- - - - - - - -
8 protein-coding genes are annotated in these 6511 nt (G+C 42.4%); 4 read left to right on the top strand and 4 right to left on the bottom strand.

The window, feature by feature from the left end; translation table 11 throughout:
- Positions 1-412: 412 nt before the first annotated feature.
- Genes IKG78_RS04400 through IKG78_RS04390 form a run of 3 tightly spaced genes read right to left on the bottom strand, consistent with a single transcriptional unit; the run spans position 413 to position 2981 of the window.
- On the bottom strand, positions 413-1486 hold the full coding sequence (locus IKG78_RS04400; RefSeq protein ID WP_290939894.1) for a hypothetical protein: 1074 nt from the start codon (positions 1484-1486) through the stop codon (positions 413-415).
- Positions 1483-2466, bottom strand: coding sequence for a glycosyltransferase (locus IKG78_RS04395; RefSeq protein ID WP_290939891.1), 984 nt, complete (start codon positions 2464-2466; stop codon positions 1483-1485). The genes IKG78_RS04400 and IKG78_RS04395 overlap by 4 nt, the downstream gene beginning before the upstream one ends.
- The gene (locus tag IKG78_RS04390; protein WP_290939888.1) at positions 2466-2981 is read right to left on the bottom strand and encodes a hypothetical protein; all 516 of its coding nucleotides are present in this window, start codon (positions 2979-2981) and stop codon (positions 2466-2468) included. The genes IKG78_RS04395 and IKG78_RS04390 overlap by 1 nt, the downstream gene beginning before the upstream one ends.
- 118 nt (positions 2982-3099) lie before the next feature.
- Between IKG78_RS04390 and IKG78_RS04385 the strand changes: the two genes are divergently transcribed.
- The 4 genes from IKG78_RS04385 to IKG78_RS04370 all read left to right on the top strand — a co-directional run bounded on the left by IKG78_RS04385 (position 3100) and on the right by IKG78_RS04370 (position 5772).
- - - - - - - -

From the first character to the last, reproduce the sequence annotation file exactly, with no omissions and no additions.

8 protein-coding genes are annotated in these 6511 nt (G+C 42.4%); 4 read left to right on the top strand and 4 right to left on the bottom strand.

The window, feature by feature from the left end; translation table 11 throughout:
- Positions 1-412: 412 nt before the first annotated feature.
- Genes IKG78_RS04400 through IKG78_RS04390 form a run of 3 tightly spaced genes read right to left on the bottom strand, consistent with a single transcriptional unit; the run spans position 413 to position 2981 of the window.
- On the bottom strand, positions 413-1486 hold the full coding sequence (locus IKG78_RS04400; RefSeq protein ID WP_290939894.1) for a hypothetical protein: 1074 nt from the start codon (positions 1484-1486) through the stop codon (positions 413-415).
- Positions 1483-2466, bottom strand: coding sequence for a glycosyltransferase (locus IKG78_RS04395; RefSeq protein ID WP_290939891.1), 984 nt, complete (start codon positions 2464-2466; stop codon positions 1483-1485). The genes IKG78_RS04400 and IKG78_RS04395 overlap by 4 nt, the downstream gene beginning before the upstream one ends.
- The gene (locus tag IKG78_RS04390; protein WP_290939888.1) at positions 2466-2981 is read right to left on the bottom strand and encodes a hypothetical protein; all 516 of its coding nucleotides are present in this window, start codon (positions 2979-2981) and stop codon (positions 2466-2468) included. The genes IKG78_RS04395 and IKG78_RS04390 overlap by 1 nt, the downstream gene beginning before the upstream one ends.
- 118 nt (positions 2982-3099) lie before the next feature.
- Between IKG78_RS04390 and IKG78_RS04385 the strand changes: the two genes are divergently transcribed.
- The 4 genes from IKG78_RS04385 to IKG78_RS04370 all read left to right on the top strand — a co-directional run bounded on the left by IKG78_RS04385 (position 3100) and on the right by IKG78_RS04370 (position 5772).